Arriving at the throne room we swam before Namor and settled before him as he sat on his throne. He also greeted me with a strange look, but only spoke of the task before us.
"Welcome to my realm," he said quietly. "You have two options and one choice to make on your journey here: do you want Maim or Game?"
Havok and I looked at one another. I think we were both thinking the same thing: stay with what you are good at.
"Maim," we both said at once.
"So tell me," Namor began, leaning forward staring at me, "what do you think a siren such as yourself could come up with besides singing a bewitching song to lure lonely sailors to their death upon the shoals?"
"Global warming," I said. "That will cause the polar ice caps to melt and flooding most of the land that is currently left. Since humans cannot breathe under water, you will win it with no losses of your own."
"Ok," he answered skeptically. "What's the catch?"
"It takes hundreds of years," I answered.
"That doesn't do us much good right now, then, does it?" he answered, obviously perturbed by my answer.
"Well, no," I answered. "But if we could come up with a way to cause the polar ice to melt faster, this could happen a lot faster when you wanted it to happen."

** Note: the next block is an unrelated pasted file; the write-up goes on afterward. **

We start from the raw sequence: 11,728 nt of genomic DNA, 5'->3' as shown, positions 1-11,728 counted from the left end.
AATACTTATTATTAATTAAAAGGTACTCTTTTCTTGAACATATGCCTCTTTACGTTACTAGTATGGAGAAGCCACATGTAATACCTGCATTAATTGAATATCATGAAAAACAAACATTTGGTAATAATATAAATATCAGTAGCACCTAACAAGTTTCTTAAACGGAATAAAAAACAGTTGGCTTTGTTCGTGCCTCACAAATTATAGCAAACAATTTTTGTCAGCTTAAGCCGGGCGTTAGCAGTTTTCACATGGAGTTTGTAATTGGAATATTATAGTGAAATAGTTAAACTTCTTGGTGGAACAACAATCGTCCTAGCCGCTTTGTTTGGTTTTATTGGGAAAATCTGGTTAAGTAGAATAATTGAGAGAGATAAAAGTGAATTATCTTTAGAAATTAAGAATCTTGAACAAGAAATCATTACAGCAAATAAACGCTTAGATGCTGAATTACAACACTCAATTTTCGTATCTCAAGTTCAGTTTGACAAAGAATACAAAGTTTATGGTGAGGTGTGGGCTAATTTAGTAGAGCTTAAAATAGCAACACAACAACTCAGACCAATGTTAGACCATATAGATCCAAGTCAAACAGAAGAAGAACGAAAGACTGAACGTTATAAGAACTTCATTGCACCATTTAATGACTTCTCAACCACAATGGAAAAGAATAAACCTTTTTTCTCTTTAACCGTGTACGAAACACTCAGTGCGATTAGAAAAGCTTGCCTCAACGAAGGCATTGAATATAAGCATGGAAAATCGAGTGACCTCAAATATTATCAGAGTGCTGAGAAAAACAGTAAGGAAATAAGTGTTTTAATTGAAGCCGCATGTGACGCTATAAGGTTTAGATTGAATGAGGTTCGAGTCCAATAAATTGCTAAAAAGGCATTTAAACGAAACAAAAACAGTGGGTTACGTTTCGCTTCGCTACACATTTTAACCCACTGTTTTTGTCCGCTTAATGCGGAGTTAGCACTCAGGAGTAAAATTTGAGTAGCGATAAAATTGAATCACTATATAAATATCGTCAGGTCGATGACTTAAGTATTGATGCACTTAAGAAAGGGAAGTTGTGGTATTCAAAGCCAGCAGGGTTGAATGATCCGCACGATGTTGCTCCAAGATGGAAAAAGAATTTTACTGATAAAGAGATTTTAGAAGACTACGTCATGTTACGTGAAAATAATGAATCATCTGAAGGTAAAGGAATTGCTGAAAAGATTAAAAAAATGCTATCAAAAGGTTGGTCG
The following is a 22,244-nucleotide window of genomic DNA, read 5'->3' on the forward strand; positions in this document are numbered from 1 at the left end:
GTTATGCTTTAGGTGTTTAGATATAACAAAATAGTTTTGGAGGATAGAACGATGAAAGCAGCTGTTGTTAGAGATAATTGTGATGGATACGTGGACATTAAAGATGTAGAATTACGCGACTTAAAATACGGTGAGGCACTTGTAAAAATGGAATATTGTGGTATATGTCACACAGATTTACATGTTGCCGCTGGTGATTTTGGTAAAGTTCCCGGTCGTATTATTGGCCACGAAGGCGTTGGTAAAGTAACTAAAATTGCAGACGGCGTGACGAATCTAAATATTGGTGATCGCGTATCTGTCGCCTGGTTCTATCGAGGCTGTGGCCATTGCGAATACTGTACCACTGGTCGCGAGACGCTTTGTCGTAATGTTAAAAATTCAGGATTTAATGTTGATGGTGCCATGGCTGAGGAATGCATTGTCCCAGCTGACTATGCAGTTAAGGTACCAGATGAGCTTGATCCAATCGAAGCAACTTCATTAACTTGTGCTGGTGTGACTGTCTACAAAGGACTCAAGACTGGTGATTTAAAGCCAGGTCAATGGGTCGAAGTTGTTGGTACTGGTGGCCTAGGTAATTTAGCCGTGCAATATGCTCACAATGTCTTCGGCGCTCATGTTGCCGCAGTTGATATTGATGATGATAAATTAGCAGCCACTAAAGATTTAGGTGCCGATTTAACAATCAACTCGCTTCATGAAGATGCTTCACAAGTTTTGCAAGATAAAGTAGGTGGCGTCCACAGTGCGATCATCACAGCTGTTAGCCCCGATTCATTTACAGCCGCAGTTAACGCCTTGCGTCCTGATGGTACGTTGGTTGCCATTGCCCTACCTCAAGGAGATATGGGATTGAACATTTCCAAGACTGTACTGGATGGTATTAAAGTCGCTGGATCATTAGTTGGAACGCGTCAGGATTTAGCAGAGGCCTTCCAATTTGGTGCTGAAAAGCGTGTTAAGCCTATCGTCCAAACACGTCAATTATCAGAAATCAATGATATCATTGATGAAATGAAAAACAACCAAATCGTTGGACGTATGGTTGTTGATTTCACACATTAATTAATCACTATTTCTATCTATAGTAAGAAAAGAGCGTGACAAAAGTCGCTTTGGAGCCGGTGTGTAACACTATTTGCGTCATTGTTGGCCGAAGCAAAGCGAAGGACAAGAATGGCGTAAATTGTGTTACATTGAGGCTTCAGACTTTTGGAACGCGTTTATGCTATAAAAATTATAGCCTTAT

Namor rubbed his chin a moment in thought.
"I can use an electric current to melt them," he commented.
"It would have to be a really large or long lived current to be effective," I answered.
He nodded. "There are enough creatures in the oceans that can generate electric current that we could superheat the water beneath the
"Then I recommend that when you are ready, you do that," I said. "Then if you still want to take over the remaining population on the land surface, you will have a much easier victory."
Namor stepped down from his throne and stood before us. "That seems like a sound plan," he said. "And I approve."
I smiled and looked at Havok: amazingly, he didn't have to say a word or do anything stupid to reach our goals this time. What a surprising turn of events.
Namor sidled up to me, invading my personal space. "And since you are already at the pit stop for this leg of the race," Namor said slyly as he eyed my fins and scales, "we can leave your companions here while I show you the royal relics."